Affordable Compliance

Submerged Attached Growth Reactor technology helps a small community meet effluent ammonia limits without replacing its lagoon system.
Affordable Compliance
The Mentone Wastewater Treatment Plant uses two Submerged Attached Growth Reactor (SAGR) beds for post-secondary treatment.

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The Town of Mentone in Kosciusko County, Ind., is known as the Egg Basket of the Midwest. With just over 1,000 residents, Mentone faces challenges common to many other small communities in North America with a dilemma of an aging lagoon-based wastewater treatment facility and new effluent quality limits.

While effluent limits have become stricter in recent years, many communities have struggled to find the technical and financial resources to keep up because technology options for post-lagoon nutrient removal are limited.

Until recently, cost-effective tertiary treatment technologies following cold oxidation ponds or aerated lagoons that can meet low ammonia levels have been rare. Communities had little choice but to abandon their lagoons and construct new mechanical treatment plants, with the accompanying capital and operation costs.

But recent advances in cold-climate nitrification provided the Town of Mentone with an innovative solution for post-lagoon nutrient removal. The community added SAGR (Submerged Attached Growth Reactor) technology to its existing lagoon system to provide nitrification, without taking the existing lagoons offline.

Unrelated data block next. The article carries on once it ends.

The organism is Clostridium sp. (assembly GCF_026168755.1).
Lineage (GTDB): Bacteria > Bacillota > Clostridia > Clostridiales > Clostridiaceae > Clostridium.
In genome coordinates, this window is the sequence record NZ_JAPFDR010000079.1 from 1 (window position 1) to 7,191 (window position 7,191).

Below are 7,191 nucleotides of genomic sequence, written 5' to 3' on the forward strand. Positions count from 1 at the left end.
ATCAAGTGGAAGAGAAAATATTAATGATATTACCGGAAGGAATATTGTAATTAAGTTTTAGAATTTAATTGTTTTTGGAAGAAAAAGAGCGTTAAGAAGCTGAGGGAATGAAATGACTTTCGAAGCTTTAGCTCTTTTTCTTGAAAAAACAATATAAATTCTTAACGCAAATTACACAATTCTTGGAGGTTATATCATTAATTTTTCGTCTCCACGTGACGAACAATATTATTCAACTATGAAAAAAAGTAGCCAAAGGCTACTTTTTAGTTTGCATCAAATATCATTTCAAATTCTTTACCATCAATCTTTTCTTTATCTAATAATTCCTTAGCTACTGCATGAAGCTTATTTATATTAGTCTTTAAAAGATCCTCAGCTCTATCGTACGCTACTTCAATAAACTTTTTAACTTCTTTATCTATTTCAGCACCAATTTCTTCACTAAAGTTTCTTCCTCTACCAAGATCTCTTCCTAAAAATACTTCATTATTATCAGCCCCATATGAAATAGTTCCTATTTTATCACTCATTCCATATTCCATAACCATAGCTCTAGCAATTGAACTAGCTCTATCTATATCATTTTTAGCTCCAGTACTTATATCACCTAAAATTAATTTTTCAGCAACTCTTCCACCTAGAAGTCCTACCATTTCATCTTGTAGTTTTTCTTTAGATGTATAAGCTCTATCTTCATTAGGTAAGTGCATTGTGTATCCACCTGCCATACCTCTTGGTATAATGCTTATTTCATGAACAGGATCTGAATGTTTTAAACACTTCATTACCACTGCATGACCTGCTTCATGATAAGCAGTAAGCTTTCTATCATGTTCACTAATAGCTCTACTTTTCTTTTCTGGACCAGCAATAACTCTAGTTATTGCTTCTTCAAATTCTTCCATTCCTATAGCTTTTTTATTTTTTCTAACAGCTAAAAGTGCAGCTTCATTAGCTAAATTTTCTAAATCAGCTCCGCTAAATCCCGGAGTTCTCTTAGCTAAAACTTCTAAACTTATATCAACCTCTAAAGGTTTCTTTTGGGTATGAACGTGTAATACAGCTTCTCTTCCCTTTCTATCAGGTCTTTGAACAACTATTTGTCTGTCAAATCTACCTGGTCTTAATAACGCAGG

Upgrade for Ammonia

Mentone's treatment facility consisted of a two-cell facultative lagoon system providing secondary treatment. The facility was designed to meet effluent BOD5/TSS limits of 25/70 mg/L, but it could not meet the NPDES limits for total ammonia nitrogen (TAN) of 9.6 mg/L in summer and 10.4 mg/L in winter.

Nelson Environmental collaborated with the town engineering consultant to design an upgraded system that retained the facultative lagoons for secondary treatment, followed by a SAGR process.

The SAGR is an aerated gravel-bed reactor with a horizontal-flow hydraulic profile. The module provides year-round nitrification well beyond most total ammonia permit requirements for influent water temperatures as low as 32.9 degrees F, making it well suited for post-lagoon treatment in cold climates.

An added benefit is effluent polishing to BOD5/TSS levels to less than 10/10 mg/L. In addition, test data from a demonstration facility in Lloydminster, Alberta, showed significant (greater than 90 percent) reduction of fecal coliform to less than 200 CFU, in some cases making additional disinfection unnecessary.

Simple System

The SAGR process is simple to operate. There is no solids return to monitor and adjust and no sludge to waste and handle. The operations and maintenance process is similar to that of a conventional diffused-air aerated lagoon. It is estimated that over the long term, the operator of the Mentone facility will spend an average of 30 minutes per day doing a systems check (visual inspection) and maintenance.